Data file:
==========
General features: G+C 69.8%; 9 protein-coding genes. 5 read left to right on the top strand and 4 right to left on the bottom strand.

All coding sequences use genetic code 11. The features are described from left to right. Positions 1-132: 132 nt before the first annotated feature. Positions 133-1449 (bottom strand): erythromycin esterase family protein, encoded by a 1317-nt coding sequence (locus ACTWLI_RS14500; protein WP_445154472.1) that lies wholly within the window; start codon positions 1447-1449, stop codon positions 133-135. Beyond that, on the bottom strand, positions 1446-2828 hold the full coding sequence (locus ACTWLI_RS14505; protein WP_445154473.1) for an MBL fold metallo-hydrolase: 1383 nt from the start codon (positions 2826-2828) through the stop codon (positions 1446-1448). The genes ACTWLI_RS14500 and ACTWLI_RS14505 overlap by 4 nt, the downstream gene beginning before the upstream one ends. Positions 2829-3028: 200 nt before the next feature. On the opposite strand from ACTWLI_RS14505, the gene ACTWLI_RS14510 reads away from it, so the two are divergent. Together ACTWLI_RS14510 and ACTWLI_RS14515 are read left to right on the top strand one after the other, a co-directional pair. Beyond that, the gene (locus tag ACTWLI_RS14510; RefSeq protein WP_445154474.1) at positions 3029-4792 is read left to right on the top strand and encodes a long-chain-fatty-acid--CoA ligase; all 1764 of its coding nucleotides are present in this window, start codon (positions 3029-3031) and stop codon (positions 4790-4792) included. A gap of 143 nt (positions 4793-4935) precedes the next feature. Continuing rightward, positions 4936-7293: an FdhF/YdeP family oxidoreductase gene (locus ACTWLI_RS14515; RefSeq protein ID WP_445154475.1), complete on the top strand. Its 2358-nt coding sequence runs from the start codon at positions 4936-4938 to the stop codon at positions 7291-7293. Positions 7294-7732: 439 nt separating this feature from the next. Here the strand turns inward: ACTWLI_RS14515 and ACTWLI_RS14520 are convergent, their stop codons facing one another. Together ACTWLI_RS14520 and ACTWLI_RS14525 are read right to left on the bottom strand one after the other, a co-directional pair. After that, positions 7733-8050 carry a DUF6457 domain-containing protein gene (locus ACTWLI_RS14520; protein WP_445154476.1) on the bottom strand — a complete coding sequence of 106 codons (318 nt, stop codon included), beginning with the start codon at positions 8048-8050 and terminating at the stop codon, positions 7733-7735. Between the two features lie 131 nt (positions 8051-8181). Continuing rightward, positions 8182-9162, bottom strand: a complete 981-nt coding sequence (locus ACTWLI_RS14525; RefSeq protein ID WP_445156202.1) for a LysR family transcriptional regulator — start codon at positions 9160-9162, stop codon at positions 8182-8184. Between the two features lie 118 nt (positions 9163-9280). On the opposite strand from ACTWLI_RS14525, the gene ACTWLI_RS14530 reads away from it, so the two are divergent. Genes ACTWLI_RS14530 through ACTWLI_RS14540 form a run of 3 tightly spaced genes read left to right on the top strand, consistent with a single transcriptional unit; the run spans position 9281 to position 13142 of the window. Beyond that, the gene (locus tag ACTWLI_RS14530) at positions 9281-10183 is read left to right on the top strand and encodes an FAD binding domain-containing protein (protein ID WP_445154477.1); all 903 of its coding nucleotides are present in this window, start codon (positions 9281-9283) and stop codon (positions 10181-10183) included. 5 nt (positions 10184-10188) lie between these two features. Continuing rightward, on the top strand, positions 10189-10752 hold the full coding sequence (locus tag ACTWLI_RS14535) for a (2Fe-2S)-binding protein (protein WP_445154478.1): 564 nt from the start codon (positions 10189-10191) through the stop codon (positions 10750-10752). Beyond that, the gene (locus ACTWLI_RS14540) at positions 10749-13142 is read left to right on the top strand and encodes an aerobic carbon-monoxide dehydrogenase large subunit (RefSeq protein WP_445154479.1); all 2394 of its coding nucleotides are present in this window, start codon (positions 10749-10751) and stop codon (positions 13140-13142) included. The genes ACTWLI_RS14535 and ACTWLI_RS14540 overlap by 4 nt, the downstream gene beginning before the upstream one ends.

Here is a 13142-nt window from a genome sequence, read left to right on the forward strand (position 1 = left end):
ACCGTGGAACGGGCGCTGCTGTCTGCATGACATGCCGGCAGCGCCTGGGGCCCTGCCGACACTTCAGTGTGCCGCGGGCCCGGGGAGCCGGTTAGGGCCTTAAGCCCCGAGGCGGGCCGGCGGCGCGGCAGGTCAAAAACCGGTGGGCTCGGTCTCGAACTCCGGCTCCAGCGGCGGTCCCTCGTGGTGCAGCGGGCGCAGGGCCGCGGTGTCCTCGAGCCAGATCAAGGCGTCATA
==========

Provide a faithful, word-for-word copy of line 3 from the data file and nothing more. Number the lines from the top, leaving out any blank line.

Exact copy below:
Here is a 13142-nt window from a genome sequence, read left to right on the forward strand (position 1 = left end):